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ShoCard Hopes to Crack the Emerging Identity Management ProblemLearn More
In case you hadn’t noticed, identity management is broken.
We have been looking for ways to prove that we are who we say we are quickly and safely for years, and it isn’t working. It’s one problem that the Cupertino, California-based blockchain technology startup ShoCard is hoping to solve.
Passwords are toxic, and two-factor authentication is a cumbersome bandage that doesn’t solve the underlying problem: Once we hand over our sensitive data to a third party, we no longer control it.
Some of the most prominent breaches in recent times show why that’s so dangerous. The 2015 attack on the Office of Personnel Management (OPM) saw thieves steal the intimate personal details of 21.5 million Americans. Last year’s Equifax hackers stole the personal information of nearly 150 million people — that’s half of the adult U.S. population. Among that data were peoples’ names, birthdates, home addresses, social security numbers and, in some cases, drivers’ license information. It was a disaster.
We rely on companies like this to store our data and then challenge us with it because there has been no way of proving ourselves without them. It’s an age-old system that worked in an analog world, but it is hopelessly inadequate in 2018. It just doesn’t scale.
Companies like Google and Facebook have tried to solve that problem by letting sites authenticate users using the accounts they have. But this method still leaves users lacking control and a breach of any of these larger companies can still compromise user’s identity at an even larger scale, pointed out ShoCard CEO Armin Ebrahimi.
“If your account at Facebook is locked down or compromised, then you lose that ID,” he said. “That's because the enterprise owns it.”
In any case, your local bank, traffic cop or bartender won’t take your Facebook ID as proof that you can withdraw cash, drive or buy a cocktail.
ShoCard offers an alternative: Use phones and decentralized networks instead. Instead of taking their chances with a company’s leaky servers, users can keep their data encrypted on their mobile devices. They can show portions of their identity to whoever needs it while keeping their data to themselves the rest of the time.
How can a third party be sure that the data on a user’s phone is legitimate? That’s where the blockchain comes in.
Individuals enter their credentials into the app, including everything from a scan of their drivers’ license to their passport and even their biometric data. Others can add data too with their permission, such as the digital equivalent of an airline boarding pass. The app then hashes these credentials and digitally signs them using the individual’s private keys and stores a digital fingerprint of the data (rather than the personal data itself) on the blockchain.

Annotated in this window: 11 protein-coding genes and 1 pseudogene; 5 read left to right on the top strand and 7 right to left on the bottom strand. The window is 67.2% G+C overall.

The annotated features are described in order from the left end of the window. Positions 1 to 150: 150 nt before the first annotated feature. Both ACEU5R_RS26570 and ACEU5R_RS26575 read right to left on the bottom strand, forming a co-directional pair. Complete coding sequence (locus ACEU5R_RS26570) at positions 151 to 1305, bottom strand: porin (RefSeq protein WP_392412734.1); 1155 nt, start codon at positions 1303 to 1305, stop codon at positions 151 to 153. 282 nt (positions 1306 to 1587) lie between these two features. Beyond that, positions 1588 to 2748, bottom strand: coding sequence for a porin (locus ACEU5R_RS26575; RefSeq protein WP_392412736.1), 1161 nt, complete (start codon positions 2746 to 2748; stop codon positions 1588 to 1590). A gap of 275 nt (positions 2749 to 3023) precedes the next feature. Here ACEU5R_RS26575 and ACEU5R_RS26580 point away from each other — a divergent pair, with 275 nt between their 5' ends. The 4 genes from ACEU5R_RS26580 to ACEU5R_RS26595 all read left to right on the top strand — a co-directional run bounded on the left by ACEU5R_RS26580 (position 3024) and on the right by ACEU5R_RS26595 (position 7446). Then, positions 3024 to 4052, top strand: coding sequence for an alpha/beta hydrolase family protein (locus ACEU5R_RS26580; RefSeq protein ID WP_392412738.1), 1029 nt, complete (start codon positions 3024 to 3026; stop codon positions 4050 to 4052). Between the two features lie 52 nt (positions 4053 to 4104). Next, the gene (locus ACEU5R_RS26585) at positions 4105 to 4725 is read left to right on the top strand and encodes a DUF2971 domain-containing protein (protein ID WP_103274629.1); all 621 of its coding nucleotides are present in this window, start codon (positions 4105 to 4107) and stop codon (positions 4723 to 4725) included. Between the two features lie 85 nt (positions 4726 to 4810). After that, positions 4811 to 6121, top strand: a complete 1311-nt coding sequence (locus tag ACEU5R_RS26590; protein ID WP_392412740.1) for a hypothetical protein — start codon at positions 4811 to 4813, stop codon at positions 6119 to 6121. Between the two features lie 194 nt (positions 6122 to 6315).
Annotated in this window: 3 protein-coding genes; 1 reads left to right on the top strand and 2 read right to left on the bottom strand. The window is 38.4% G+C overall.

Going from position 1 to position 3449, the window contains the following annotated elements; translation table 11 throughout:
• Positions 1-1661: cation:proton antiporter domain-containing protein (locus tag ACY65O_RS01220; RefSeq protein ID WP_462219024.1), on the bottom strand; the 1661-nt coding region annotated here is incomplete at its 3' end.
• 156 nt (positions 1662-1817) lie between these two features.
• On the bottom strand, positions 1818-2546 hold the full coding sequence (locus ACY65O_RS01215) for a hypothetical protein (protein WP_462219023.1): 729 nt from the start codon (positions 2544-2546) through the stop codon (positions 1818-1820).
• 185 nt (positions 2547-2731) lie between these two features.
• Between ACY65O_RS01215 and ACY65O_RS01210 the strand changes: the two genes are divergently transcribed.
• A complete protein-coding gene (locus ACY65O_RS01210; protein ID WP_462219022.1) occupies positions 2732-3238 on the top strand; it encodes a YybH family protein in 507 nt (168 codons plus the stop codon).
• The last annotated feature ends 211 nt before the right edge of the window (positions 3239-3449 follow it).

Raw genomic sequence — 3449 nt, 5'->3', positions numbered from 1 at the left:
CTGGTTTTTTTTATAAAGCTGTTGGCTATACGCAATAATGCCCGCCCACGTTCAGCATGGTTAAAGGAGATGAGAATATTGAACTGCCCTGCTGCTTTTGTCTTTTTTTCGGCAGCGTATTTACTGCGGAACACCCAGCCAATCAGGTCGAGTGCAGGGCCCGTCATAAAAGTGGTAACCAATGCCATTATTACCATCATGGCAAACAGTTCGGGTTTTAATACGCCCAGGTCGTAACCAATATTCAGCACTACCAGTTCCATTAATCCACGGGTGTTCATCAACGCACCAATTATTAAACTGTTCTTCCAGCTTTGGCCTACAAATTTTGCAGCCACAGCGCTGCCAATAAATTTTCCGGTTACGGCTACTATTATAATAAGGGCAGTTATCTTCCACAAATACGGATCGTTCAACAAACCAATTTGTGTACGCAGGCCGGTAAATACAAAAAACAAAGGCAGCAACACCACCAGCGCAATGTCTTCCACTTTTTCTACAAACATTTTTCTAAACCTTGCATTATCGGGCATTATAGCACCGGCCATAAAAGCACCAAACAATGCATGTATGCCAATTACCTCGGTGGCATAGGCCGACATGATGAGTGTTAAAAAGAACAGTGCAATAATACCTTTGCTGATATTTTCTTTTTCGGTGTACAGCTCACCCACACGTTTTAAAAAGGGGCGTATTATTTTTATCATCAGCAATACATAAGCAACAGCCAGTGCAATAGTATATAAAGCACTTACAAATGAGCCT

When third parties want to authenticate a user, they request the data, along with a code and the user’s public key from the ShoCard app. They then verify it against the digital certificate on the blockchain to prove that the user owns it.
Low-friction interactions are essential, said Ebrahimi. Online services can display a barcode for the user to scan from a website. Proximity services such as an airport gate could have a Bluetooth device handy to connect with the user’s phone, or an app that can scan data from it. He envisions a time when users can authenticate themselves to enter an airport lounge without breaking stride.
Ebrahimi highlighted another benefit for users. They only give a third party the data that it needs from them. The bank might get their name and address. The airline gate might just get a name and passport number. The local bartender just finds out their age.
While users get convenience, Ebrahimi expects that third parties will enjoy lower fraud rates and customer interaction costs.
“Authentication is a very lengthy and expensive process, and very fraud-prone,” he pointed out.
Call centers authenticating users on the phone lose money for every minute they spend asking security questions such as a user’s birthdate and address.
“These are also facts that hackers can get hold of,” Ebrahimi added.
Using ShoCard, a call center agent would take the user’s account number and then ping the app to verify it against the hashed digest on the blockchain, ensuring that it isn’t fake.
Cracking the ID management problem is a tall order, but ShoCard is in a unique position. Ebrahimi has 30 years of experience in Silicon Valley, and the company already has $5.4 million in combined funding from AME Cloud Ventures, led by Yahoo! founder Jerry Yang, and Morado Ventures. In May, it hopes to raise another $20 million with its initial coin offering (ICO).